Friday 17 September 2010

Friday Flash - Time Stop

This flash was inspired by the very lovely Eric J. Krause's prompt over on his blog. This week, his prompt was "Time stands still for everyone but you". Also, the impossibly brilliant Carrie Clevenger of Mindspeak requested more steampunk, so what better than to revisit the first incarnation of Vertigo City? Enjoy a new story featuring Liss and Caleb. I've written this in such a way that you don't need to have read The First Tale, but if you want to, the ebook is available now from Smashwords for just 99c!

* * *

The workshop smelled of grease and rust. Liss paced among the trestle tables. She picked through the cogs and battered machinery heaped in dull copper piles. Dusty sunlight streamed through the casement window onto Caleb's workbench. He sat at the table, soldering rudimentary circuitry.

"Liss, if you're bored, feel free to pester someone else. I won't be offended," he called.

"I'm not bored. I'm just curious about what all this stuff is. What's it for?" Liss examined a glass tube topped with brass studs.

"I never know what something is for when I get it, I work that out later," he replied. "I don't exactly use things in the most conventional fashion."

An automaton rumbled into the workshop. The antenna at the base of its torso wagged when it saw Liss. It plunged across the room towards her. Its heavy tread made the tables shake and the junk piles wobble. Screws pattered to the floor like metal raindrops.

"Why don't you take Two for a walk?" asked Caleb. He took off his goggles and looked at her. The automaton thudded across the room to the staircase in anticipation. It pointed up to the hatch leading into the street.

"I've already taken it out today," said Liss.

The automaton lowered its arm with an audible hiss. Its round shoulders sagged. Liss looked at it. She noticed a drop of oil running down the smooth polished copper that served as a face.

"Caleb, Two's eye is leaking again," she said.

"I'll sort it out later. I want to get this soldering done first," said Caleb.

Liss turned her attention back to the table. She recognised some of the parts, like pistons or camshafts, but others were baffling in their design. She picked up a thin rectangular metal box. Glass took up a whole side, with a single round button mounted near the bottom edge. She pressed it, though nothing happened. Her finger traced the small square engraved on the button.

"Where did you get this stuff?" asked Liss. She dumped the thin box on the table.

"The Antiques Quarter. It's amazing the stuff you can find down there. Very little of it is actually antique but it's a good source of spare parts for the automatons," replied Caleb. "I get most of it in job lots. They don't know what it is any more than I do."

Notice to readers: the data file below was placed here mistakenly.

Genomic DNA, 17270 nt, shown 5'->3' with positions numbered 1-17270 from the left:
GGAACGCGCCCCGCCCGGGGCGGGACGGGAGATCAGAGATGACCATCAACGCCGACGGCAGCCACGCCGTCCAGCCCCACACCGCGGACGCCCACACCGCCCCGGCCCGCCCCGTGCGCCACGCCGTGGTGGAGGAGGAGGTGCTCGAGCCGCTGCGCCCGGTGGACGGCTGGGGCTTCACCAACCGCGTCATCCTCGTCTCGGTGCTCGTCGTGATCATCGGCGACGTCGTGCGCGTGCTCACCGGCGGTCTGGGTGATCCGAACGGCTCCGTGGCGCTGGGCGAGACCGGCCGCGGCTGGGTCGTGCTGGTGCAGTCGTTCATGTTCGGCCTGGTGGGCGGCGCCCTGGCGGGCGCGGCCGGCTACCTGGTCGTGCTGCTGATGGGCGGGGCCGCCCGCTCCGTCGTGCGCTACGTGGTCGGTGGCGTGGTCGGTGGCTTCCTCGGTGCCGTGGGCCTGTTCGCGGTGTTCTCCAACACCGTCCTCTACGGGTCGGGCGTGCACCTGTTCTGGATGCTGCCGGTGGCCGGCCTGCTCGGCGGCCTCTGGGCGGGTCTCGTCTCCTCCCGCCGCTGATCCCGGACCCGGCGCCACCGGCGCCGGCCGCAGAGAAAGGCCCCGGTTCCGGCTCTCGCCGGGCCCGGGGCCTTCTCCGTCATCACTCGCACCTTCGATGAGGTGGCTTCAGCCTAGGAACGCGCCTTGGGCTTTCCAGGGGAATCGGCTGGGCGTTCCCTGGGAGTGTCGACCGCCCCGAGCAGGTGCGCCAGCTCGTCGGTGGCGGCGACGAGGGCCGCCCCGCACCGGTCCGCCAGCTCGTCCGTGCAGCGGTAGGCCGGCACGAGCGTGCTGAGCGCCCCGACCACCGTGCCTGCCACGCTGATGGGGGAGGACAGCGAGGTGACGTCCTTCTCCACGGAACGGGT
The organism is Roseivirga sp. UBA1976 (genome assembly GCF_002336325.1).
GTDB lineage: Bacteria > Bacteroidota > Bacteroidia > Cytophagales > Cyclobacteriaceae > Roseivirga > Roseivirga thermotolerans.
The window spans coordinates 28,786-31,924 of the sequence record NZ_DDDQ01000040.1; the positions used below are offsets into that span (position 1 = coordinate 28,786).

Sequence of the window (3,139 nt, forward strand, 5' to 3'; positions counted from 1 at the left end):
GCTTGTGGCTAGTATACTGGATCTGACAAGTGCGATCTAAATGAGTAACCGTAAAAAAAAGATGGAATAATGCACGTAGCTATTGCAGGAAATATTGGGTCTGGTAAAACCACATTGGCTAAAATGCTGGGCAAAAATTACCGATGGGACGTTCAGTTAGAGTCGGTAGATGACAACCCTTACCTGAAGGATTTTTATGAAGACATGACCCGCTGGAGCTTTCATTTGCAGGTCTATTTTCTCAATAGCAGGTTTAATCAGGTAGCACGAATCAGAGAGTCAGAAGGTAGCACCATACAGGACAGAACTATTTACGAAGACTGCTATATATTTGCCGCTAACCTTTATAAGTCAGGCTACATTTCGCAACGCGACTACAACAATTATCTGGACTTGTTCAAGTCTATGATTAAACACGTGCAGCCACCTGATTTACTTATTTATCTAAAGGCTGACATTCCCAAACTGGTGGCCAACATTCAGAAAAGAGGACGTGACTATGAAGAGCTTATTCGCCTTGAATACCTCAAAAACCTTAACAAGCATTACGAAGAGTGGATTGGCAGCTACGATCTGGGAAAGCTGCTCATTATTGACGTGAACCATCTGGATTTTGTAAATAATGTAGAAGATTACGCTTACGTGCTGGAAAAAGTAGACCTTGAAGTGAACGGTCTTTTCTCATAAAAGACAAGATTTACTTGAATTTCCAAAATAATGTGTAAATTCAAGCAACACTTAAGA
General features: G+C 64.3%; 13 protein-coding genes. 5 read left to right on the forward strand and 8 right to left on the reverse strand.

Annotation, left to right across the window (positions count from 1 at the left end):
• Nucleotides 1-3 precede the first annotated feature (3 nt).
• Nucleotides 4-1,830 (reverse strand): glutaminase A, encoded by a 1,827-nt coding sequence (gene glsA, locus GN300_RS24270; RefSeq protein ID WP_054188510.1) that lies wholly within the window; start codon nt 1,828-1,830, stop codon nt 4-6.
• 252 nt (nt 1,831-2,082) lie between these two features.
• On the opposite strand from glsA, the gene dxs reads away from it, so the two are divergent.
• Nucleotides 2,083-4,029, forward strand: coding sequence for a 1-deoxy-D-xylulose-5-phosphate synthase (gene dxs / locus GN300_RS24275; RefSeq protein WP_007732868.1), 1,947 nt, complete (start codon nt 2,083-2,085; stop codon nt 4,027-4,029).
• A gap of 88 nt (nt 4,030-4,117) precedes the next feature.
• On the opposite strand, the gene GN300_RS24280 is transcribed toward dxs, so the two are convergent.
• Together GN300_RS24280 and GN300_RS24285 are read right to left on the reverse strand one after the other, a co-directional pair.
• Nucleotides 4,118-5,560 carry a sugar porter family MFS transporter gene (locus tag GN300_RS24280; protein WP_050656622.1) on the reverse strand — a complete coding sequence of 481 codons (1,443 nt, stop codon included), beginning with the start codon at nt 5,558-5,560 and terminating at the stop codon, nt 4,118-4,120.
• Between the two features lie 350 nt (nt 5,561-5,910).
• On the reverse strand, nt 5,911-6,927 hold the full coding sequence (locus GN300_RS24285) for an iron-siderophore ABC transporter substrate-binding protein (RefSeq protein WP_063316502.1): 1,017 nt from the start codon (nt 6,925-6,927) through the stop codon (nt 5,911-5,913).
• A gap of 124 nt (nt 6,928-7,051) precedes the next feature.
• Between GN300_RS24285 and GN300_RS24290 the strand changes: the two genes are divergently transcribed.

A flash of light on bright metal caught Liss' eye. She raked through the grimy machine parts in front of her. Her hand closed around a polished brass cog. About a handspan across, strange symbols ran alongside the teeth. An hourglass filled with red sand was suspended in the large hole in the middle of the cog.

"This is different. Any idea what it is?" she asked.

Caleb looked up.

"No. I got that in a job lot last week. I want to catalogue all this at some point, but that means sifting through the junk to get at the good bits. Right now, I don't have time."

"You mean you can't be bothered."

Liss flicked the hourglass. It flipped in a smooth arc, tipping upright. The red sand filtered down through the small neck. Liss stared at it for a moment. The movement of the grains proved hypnotic.

"What does it do?" she asked after a minute.

Caleb didn't reply. A quiet ticking filled the silence of the workshop. Liss looked around, unable to see a clock.

"Hey Caleb, what does it do?"

She looked at Caleb's back. He hunched over his bench, soldering iron and circuit board in hand. He didn't move. He didn't even twitch the way he did when he concentrated on his work. Liss turned to look at the automaton. Two stood motionless at the bottom of the stairs. The drop of oil froze on its face. She couldn't hear the hum of its motor.

"OK, this is weird," she said. Her voice sounded strange in the workshop. It echoed slightly, as if she stood at the mouth of a cave. She picked up a spanner and dropped it. It hung in the air. It only moved when she forced it to the ground with her hand.

Liss crossed the workshop and climbed onto Caleb's bench. She peered out of the casement window, at eye level with the street. She gawked at the tableaux before her. Passers-by stood frozen mid-stride. A gentleman looked furtive as he addressed a red-haired woman in a gaudy blue dress standing on the corner. Two children played hopscotch in the gutter. One of them hung in mid-hop above the squares. Three women in faded dresses clutched their shawls about them, heads thrown back in silent laughter.

Liss looked down at the cog in her hand. The sand poured through the hourglass with a faint hiss. She watched the last few grains drop through the narrow neck.

"How on earth did you cross the room so fast?" asked Caleb.

"I didn't, you were just so engrossed in what you were doing," said Liss.

Caleb shrugged and returned to his soldering. Liss stashed the cog in her pocket. It might come in very handy one day.


Unknown said...

Nice! Good to see Liss again. And this is a very interesting story. I want an hourglass like that!

Laura Eno said...

Eeek! Chronos wondered where he dropped that! Yes, it would come in very handy. Awesome!